I went to the doctor first thing the next day who suggested stress and to take a week off work. I was beginning to get depressed. I felt I had let my work down.  I even left my church because I was frustrated at everything.

As the days went by, more things were happening. I was being a pain in the back side and rude. I really couldn’t understand what was wrong with me. I am the least stressful person who never gets into arguments.

Back at work, I was really emotional and stressed all the time.  In November, I spoke to my boss and said I thought I was not meant to be in that job as I was really unhappy and resigned.

After I left I went to Dubai to visit my boyfriend’s parents out there.  I thought that it would be a great opportunity to get away and have a new start when I came back.

Once in Dubai, I found it hard to relax and was wondering what was going on in my head. I was scared.

One day we woke up early to go with Will’s mother to visit her company. His mum was the Head of Nursing in Dubai at the Canadian Hospital. While we were waiting to meet her, we went outside for a bit, and I knew that I didn’t feel right at all.

As we were walking back into the hospital, I felt so sick and faint. I was trying so hard to relax, but I knew what was about to happen AGAIN!! The next thing I know, I was on the floor with Will trying to pick me up in one arm and holding all our bags in the other.

I was so embarrassed, but thankful I was at the hospital already and with Will’s mother being the head of Nursing, I was really well looked after. They took a lot of blood. I was so not enjoying myself and fed up. I just wanted to go under a rock and hide.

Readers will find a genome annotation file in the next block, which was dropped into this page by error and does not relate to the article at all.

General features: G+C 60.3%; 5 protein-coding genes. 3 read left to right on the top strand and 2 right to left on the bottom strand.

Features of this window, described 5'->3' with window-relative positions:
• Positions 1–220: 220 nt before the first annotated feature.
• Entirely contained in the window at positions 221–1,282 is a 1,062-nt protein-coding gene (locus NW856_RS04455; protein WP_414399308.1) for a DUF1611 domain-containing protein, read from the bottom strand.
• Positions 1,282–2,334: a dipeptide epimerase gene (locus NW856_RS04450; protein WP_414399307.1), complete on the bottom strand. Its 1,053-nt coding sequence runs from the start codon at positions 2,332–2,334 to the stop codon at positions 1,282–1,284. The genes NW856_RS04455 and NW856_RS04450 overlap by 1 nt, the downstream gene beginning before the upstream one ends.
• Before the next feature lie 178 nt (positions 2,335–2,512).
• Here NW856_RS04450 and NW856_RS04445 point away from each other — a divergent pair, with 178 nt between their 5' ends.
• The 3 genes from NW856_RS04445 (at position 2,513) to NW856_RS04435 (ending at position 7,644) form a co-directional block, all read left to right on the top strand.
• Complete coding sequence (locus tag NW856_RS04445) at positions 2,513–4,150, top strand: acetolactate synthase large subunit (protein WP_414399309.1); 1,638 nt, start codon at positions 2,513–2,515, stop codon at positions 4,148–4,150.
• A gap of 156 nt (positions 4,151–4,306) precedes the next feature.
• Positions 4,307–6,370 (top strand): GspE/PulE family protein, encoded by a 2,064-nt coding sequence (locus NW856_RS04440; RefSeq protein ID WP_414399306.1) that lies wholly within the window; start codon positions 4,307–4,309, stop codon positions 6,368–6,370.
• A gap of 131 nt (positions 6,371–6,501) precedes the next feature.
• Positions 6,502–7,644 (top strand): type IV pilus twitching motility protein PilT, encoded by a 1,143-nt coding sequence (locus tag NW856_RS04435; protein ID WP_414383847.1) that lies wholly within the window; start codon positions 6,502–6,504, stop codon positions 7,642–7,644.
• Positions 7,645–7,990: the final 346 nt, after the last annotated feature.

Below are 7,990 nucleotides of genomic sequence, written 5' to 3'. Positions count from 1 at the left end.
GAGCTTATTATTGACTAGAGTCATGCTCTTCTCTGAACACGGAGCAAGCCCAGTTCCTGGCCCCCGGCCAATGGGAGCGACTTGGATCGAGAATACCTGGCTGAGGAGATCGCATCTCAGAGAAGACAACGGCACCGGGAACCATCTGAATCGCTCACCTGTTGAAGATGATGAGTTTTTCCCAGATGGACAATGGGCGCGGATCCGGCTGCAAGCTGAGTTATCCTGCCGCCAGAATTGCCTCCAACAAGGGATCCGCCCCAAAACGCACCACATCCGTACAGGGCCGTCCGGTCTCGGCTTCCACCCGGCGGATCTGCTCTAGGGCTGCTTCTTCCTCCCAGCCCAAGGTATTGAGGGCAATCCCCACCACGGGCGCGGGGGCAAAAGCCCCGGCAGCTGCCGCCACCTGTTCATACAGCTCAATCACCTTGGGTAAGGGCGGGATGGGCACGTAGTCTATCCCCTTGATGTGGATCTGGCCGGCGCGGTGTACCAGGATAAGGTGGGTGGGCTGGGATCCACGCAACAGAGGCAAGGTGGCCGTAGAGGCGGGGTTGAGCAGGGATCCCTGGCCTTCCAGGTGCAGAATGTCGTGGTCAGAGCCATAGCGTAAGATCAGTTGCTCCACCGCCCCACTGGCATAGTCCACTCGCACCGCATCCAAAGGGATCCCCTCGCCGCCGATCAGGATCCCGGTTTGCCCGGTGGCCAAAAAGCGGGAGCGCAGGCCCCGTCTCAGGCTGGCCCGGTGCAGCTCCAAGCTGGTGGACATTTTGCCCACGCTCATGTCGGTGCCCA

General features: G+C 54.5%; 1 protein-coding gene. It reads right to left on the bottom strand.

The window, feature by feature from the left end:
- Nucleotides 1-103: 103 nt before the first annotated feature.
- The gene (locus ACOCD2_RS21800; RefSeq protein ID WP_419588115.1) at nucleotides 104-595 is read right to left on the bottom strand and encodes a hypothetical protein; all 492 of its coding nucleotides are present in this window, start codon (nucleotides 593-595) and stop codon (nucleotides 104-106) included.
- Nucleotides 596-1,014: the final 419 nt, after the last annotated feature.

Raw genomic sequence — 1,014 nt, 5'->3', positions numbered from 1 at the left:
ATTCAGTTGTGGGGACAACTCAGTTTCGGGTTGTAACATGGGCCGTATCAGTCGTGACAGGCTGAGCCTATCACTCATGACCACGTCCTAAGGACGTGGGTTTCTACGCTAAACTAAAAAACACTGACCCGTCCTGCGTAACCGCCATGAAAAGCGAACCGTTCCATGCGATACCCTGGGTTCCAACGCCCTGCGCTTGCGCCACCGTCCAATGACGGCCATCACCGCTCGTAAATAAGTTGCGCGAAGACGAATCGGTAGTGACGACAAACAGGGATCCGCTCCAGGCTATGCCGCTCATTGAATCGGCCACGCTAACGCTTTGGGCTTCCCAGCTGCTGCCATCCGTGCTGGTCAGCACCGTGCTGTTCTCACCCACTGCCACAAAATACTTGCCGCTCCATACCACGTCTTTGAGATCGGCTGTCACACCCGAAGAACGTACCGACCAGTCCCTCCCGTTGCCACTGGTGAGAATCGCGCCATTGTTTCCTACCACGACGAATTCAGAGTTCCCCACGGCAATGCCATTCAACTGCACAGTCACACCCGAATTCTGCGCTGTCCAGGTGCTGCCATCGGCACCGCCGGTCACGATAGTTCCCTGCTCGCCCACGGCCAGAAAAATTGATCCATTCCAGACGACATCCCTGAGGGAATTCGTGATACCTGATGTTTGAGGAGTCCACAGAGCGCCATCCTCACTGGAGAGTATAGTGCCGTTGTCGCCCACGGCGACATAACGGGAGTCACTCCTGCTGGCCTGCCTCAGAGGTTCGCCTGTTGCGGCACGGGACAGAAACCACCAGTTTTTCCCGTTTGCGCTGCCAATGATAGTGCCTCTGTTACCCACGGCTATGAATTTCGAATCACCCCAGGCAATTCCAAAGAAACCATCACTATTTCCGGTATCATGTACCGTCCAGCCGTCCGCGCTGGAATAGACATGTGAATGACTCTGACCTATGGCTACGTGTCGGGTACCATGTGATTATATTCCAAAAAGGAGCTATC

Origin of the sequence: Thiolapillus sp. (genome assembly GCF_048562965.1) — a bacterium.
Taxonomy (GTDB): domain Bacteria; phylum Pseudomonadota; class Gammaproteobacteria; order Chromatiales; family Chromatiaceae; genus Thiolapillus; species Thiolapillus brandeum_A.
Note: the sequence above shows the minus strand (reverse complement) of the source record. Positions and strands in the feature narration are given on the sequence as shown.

I had spent some of the holiday emailing employment agencies regarding new opportunities. When I got back, I took a job with Petro-Canada in London. The job was going great, things at home weren’t. I realised my memories and my recollections of everything were starting to disappear and I was feeling so helpless; I couldn’t separate my thoughts and was constantly angry inside. It was terrifying. I was scared.

More strange things were happening day by day.  Around Christmas, I was at my worst. I started waking up in the middle of the night and having the most agonising headaches. I had never felt anything like it. It was like somebody was grabbing my head and slamming it against a concrete wall. I tried the usual tablets, but it wouldn’t stop. I could only cry and pray that it would stop soon. I was in so much pain, I would be sick. Night and day were just as bad as each other. I would dread waking up and just hoped that if I could get up early enough, the pain would go before I went to work.

At the end of April my parents went to Australia to see my brother in Sydney, I said goodbye in the morning and then went to work.  I didn’t really want to tell them of all the strange things that were going on as I didn’t want them to worry when they were on holiday.

My memory was getting worse and I couldn’t even remember if I had eaten meals. I was finding it hard to hold a conversation because I would forget what we were talking about.  I looked like I was just tired, but I knew it was something else.